By, from Inc.com http://bit.ly/1mnd64X
Sorting through your inbox can be a huge time suck. Here are a few ways you can make the process more efficient.
Office workers spend about two hours a day on email.
Cal Newport, author of “So Good They Can’t Ignore You,” argues that this is terrible for your career.
While sending emails might feel productive, he says, it doesn’t help you grow your professional skill set.
With that in mind, we gathered these time-saving hacks.
To stop typing the same thing all the time, use “canned responses” in Gmail.
If you’re always sending the same email–your address, your elevator pitch, your availabilities for the week–then craft a few canned responses in Gmail and dish them out quickly.
To do so, open Gmail, click on settings, click on Labs, then “canned responses,” and then click enable. Or watch this sweet walkthrough, care of blogger Amy Lynn Andrew.
To avoid unnecessary emails, send a text, IM, or just walk on over.
Productivity consultant Jason Womack says to find a way to “escalate high-priority messages” with your colleagues.
If a matter is both urgent and important–and there is a difference–use a different medium than email, like instant message, text, or just walking over to their desk. While emails get lost in a pile, a tap on the shoulder is hard to miss.
Use “the Email Game” to hustle through your messages.
If you want to have some fun and increase your pace as you churn through your inbox, play the Email Game, which turns sorting through emails into a type-as-fast-as-you-can web game. When you open up the Email Game, it syncs with your Gmail. It opens up one message at a time, which you deal with right away and then click onto the next one, all in a race against time. Productivity guru Tim Ferriss swears by it; he says it doubles his inbox-cruising speed.
To slow down the pace of incoming messages, get rigorous about unsubscribing.
If most of your messages are spam or unread newsletters, get rid of them. How? Set a filter for the word “unsubscribe”–which should catch all those unwanted mass mailings–and archive all that stuff immediately. This way you’re not actually unsubscribing to the emails, which might have searchable value down the line, you’re just shoveling them into a folder.
To sprint through your inbox like an Olympian runs a race, get to know how your email client works.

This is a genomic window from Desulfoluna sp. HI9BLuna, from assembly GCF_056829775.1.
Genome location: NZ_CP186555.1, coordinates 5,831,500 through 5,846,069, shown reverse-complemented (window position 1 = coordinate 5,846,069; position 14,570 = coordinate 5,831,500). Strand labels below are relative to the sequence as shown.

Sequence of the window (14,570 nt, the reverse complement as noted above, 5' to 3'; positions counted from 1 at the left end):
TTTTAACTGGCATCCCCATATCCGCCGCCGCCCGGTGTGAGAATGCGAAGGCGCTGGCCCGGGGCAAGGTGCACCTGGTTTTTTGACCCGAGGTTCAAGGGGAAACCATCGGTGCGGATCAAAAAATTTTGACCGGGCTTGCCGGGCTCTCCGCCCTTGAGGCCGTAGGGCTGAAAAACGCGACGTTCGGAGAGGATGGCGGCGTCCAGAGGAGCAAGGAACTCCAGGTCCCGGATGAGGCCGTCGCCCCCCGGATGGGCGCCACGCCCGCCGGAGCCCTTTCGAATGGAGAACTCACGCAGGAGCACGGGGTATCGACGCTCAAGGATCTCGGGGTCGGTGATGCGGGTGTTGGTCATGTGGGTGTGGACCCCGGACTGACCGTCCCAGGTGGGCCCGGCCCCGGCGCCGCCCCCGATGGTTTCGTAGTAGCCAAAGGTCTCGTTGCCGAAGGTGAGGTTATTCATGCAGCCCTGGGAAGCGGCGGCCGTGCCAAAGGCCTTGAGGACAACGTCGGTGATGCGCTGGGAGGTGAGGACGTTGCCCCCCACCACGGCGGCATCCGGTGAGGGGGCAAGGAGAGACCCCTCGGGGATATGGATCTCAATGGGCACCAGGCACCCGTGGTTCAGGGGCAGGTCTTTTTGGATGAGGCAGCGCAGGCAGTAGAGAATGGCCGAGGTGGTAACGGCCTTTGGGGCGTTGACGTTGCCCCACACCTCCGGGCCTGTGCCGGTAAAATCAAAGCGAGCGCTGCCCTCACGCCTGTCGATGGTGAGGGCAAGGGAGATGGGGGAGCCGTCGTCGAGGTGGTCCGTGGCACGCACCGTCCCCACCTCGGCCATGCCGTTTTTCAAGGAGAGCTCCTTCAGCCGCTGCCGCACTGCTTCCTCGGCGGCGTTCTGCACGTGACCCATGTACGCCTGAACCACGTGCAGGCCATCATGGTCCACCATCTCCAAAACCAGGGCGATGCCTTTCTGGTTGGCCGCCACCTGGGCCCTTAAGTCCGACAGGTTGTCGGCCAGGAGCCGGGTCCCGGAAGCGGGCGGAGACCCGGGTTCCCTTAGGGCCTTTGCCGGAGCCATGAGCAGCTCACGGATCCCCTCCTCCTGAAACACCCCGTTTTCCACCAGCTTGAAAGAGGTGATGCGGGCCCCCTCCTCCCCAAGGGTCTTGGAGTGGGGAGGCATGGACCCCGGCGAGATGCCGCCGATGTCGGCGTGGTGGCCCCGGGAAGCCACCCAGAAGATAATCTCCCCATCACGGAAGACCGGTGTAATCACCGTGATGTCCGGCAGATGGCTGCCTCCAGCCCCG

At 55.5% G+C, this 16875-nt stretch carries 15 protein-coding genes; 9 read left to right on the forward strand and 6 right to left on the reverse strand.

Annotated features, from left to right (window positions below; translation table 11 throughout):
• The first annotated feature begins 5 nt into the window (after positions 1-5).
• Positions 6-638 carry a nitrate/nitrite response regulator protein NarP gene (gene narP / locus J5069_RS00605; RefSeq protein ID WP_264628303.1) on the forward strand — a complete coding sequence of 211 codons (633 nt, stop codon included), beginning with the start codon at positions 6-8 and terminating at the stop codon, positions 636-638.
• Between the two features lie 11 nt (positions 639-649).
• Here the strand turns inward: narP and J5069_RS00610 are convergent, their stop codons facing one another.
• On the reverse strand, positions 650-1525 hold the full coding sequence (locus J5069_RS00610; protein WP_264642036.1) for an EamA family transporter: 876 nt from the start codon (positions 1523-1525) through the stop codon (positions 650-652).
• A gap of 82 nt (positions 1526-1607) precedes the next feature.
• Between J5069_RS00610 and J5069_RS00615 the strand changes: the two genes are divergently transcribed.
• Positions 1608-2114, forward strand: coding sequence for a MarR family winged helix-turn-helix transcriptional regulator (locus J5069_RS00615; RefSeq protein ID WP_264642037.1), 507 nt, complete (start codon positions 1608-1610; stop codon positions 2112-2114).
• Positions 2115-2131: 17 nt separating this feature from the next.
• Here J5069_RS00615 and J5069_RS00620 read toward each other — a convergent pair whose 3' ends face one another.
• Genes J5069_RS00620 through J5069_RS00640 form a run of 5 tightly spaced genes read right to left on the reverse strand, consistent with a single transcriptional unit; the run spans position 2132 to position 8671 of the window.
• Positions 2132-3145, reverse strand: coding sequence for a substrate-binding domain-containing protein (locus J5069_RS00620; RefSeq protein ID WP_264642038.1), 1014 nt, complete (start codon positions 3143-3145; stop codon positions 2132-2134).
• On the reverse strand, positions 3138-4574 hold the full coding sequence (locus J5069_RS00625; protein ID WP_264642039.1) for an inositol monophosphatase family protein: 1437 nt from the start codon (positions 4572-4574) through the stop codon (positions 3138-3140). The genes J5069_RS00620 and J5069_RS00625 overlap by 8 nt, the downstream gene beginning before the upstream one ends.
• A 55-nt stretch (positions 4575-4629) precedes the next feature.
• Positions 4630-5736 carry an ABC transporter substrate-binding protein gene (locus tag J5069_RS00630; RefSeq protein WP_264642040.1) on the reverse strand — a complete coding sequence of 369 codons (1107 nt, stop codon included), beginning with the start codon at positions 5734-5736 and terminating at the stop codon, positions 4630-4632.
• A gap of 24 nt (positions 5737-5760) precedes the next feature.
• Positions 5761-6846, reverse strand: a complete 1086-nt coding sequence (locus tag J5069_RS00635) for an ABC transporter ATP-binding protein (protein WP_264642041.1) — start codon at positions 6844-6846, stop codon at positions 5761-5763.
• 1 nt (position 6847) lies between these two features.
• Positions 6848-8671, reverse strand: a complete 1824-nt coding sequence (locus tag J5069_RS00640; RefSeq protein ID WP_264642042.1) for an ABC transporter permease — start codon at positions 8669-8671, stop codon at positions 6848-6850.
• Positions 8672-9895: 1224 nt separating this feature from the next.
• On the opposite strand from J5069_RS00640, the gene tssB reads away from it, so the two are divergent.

To compress your inbox for speed, stop using your email as a to-do list.
Using your inbox as a to-do list is dangerous. Any email you don’t act on immediately will get pushed down to the bottom of your inbox by the end of the day. For a better to-do list, try Any.do or Trello.
To aid with sorting the good from the bad, enlist some algorithmic help.
When Harvard Business Review editor Sarah Green set out on a quest to conquer her inbox, she realized she was relying too much on herself.
“I stopped expecting a human brain to solve a problem created by technology,” she writes. “I used to feel bad–really bad–when important emails would get lost in the impenetrable wall of unimportant near-spam that took over my inbox every day.”
She opted for SaneBox, an algorithmic filtering app that learns what your most important messages are. Those are guided into your now-tidy inbox, while the filtered-out emails are filed away into a “SaneLater” folder.
To keep yourself from getting overwhelmed, make a careful routine.
Some of the greatest artists have had rigorous daily routines. LinkedIn CEO Jeff Weiner shows a similar commitment to sculpting his days–how else could he communicate in a 4,300-person company? As he shared on a LinkedIn post, the routine goes like this:
Wake between 5am and 5:30am; spend roughly an hour on my inbox; catch up on the day’s news; have breakfast and play with the kids; workout; go to the office; carve out roughly two hours for buffers each workday; come home; put the girls to bed; have dinner with my wife; and then decompress, typically while watching tv (sporadically cleaning up my inbox via mobile during commercials and the boring parts of whatever we’re watching.)
When days get particularly hectic, Weiner says he loses the routine and consequently loses control of the inbox. Thus the importance of forming a habit that sticks.
To save clicks and keystrokes, use keyboard shortcuts.
For example, on Gmail, via Business Insider:
- (Ctrl + Enter) to send message.
- (Ctrl + .) to move to the next window.
- (Ctrl + Shift + c) to add Cc recipients.
- (Ctrl + Shift + b) to add Bcc recipients.
(Swap Ctrl for Command if you’re using a Mac, and the same keystrokes will work.)
On Outlook.com, via CNET:
- (R) to Reply
- (Shift+R) to Reply all
- (Shift+F) to Forward
- (F7) to Check spelling
To make emailing on a smartphone faster, use Mailbox.
When Mailbox founder Gentry Underwood was first drawing up the app, he realized that most mobile email clients were clunky ports of desktop experiences. So Mailbox redesigned the inbox for mobile friendliness. Unwieldy email threads get condensed down into chat-sized bubbles. Messages get archived with a swipe of a finger. To see more, watch this:
To avoid unnecessary work, quit with the filing system.
Gmail and other clients allow you to set up filing systems to allow users to better organize their inboxes. But it can just get in the way.
“Email folders are categorically the worst way to look for email messages,” says Alex Moore, CEO of the email management service Baydin, the company behind the Email Game.
A folder system is self-defeating, he says, because even if you make a bunch of great folders, you might not recall where you put a given message. A search is way faster.
To save you time and get your messages read, write shorter subject lines.
Marketing company Retention Science did an analysis of email replies and found that “emails with subject lines containing six to 10 words were the most effective at getting the recipient to open them up.”
As we’ve reported before, there’s a science to subject lines.